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Trinity Assembly of God Midlothian

What we are

Expecting Perfection, Accepting Humanity – Part 1

March 17, 2019

 Since September, we have been through two sermon series relating to the theme, “Be the Church.” The first series had that same title and the second was close, “I am the Church.”

Our job description as the church can be summed up broadly with three statements: (1) love God, (2) love people, and (3) make disciples. It may sound simple and easy when it’s reduced to six words, but it’s neither. All three actions involve people, and when people are involved, things can get complicated and messy.

When the church talks about people being complicated and messy, it’s usually talking about people outside the church, specifically people who don’t know Christ as Savior. That may or may not be an appropriate description, but today, as we begin a new series, I’m not be talking about people outside the church. I’m talking about those of us in the church.

This new series is titled, “Expecting Perfection, Accepting Humanity.” The title comes from an entry in Chuck Swindoll’s devotional, Growing Strong in the Seasons of Life. It includes these words:

How very easy it is to manipulate and even victimize our brothers and sisters! How quickly the thin thread of freedom snaps as heavy weights of perfectionistic expectations are placed on us! Christ Jesus never did that with his own. When people were near him, there was an incredible magnetism because of an absence of unrealistic expectations and subtle demands and manipulative devices. He did not use pressure tactics. He simply accepted people as they are.

A paralysis sets in when we operate in the choking context of the performance-expectation syndrome. Fed by fear and guilt, the Christian becomes a victim of others rather than a victor in Christ.”[1]

          Those are some powerful words! Those are words we need to hear because God has chosen us—sinful, fallen people—and entrusted to us the most important mission the world has ever known. We are called to love God, love people, and make disciples by being a worshipping, belonging, growing, serving, and sharing family.

          This series is built on the (1) facts of our unworthiness and (2) our inability to do and be everything God wants apart from total dependence on him. Listen to the realistic and unflattering picture of humanity that we find in Scripture.

  • All of us have become like one who is unclean, and all our righteous acts are like filthy rags; we all shrivel up like a leaf, and like the wind our sins sweep us away. (Isaiah 64:6, NIV)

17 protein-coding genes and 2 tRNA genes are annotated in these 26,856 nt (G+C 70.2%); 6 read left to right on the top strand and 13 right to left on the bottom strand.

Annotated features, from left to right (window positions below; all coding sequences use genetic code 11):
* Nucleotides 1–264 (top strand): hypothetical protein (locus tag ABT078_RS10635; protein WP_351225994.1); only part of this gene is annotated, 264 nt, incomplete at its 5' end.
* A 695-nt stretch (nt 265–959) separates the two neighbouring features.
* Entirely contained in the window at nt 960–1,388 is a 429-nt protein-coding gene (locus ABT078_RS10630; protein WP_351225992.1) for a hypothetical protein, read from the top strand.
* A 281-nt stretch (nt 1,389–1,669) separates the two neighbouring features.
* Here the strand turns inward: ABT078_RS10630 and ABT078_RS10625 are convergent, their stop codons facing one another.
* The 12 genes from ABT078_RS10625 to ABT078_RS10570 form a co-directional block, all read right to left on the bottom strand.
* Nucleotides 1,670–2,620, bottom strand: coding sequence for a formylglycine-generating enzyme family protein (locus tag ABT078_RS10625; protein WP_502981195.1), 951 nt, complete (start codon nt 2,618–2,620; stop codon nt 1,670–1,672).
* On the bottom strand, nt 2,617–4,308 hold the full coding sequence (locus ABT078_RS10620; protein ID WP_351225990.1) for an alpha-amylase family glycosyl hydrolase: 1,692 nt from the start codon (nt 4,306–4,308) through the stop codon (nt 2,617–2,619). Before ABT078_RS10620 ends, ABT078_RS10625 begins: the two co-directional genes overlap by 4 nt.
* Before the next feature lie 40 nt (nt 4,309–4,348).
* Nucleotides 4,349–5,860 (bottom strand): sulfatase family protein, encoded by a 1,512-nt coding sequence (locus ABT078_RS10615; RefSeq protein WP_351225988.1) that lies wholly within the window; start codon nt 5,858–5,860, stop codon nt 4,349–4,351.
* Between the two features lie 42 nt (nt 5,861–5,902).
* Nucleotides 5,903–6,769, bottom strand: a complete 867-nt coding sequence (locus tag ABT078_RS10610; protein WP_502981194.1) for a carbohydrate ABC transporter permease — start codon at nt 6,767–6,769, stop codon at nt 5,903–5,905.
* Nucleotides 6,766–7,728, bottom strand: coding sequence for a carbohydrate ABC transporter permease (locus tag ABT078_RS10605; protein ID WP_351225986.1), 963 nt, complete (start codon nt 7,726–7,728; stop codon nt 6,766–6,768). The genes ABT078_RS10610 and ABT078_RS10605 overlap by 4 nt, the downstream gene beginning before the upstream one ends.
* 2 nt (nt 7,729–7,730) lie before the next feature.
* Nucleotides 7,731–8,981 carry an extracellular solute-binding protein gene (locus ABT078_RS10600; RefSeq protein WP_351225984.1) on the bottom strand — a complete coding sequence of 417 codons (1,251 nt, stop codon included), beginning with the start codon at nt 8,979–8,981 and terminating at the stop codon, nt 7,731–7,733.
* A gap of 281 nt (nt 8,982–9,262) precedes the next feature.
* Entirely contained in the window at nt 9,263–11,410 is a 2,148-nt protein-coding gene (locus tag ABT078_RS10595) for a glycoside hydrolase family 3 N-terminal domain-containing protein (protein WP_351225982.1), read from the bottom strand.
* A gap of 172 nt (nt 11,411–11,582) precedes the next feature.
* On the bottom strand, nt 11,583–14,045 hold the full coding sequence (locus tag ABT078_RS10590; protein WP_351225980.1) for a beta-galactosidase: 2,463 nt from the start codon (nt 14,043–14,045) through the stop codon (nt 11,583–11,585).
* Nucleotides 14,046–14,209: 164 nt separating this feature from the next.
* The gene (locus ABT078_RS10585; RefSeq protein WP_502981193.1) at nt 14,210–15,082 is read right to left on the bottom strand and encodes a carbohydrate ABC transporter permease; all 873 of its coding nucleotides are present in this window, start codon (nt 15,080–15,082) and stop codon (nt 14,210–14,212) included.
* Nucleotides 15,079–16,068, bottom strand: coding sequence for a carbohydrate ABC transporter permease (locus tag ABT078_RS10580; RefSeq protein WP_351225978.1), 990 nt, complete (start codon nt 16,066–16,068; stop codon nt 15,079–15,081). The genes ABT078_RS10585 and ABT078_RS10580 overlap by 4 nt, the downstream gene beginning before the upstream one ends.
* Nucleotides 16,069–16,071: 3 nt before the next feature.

• There is no one righteous, not even one; there is no one who understands; there is no one who seeks God. All have turned away, they have together become worthless; there is no one who does good, not even one.” (Romans 3:10-12, NIV)

That passage from Romans was Paul quoting writers of Psalms and Ecclesiastes, but he didn’t just write about others, he also wrote about himself.

  • Here is a trustworthy saying that deserves full acceptance: Christ Jesus came into the world to save sinners—of whom I am the worst. (1 Timothy 1:15, NIV)
  • I know that nothing good lives in me, that is, in my sinful nature. I want to do what is right, but I can’t. I want to do what is good, but I don’t. I don’t want to do what is wrong, but I do it anyway…. I have discovered this principle of life—that when I want to do what is right, I inevitably do what is wrong. I love God’s law with all my heart. But there is another power within me that is at war with my mind. This power makes me a slave to the sin that is still within me. Oh, what a miserable person I am! Who will free me from this life that is dominated by sin and death? (Romans 7:18-19, 21-24 NLT)

These passages are sobering reminders that we are messed up people and that every single one of us is only a single awful decision away from being a sensationalized headline.

However, I have good news, and I’m excited to share it with you.

 Open your Bible, or a pew Bible, or the Bible app to 1 Timothy chapter one. You’ll find it on page 839 of the pew Bibles. We’re going to read verses 12-17.

12 I thank Christ Jesus our Lord, who has given me strength, that he considered me trustworthy, appointing me to his service. 13 Even though I was once a blasphemer and a persecutor and a violent man, I was shown mercy because I acted in ignorance and unbelief. 14 The grace of our Lord was poured out on me abundantly, along with the faith and love that are in Christ Jesus.

15 Here is a trustworthy saying that deserves full acceptance: Christ Jesus came into the world to save sinners—of whom I am the worst. 16 But for that very reason I was shown mercy so that in me, the worst of sinners, Christ Jesus might display his immense patience as an example for those who would believe in him and receive eternal life. 17 Now to the King eternal, immortal, invisible, the only God, be honor and glory forever and ever. Amen. (1 Timothy 1:12-17, NIV)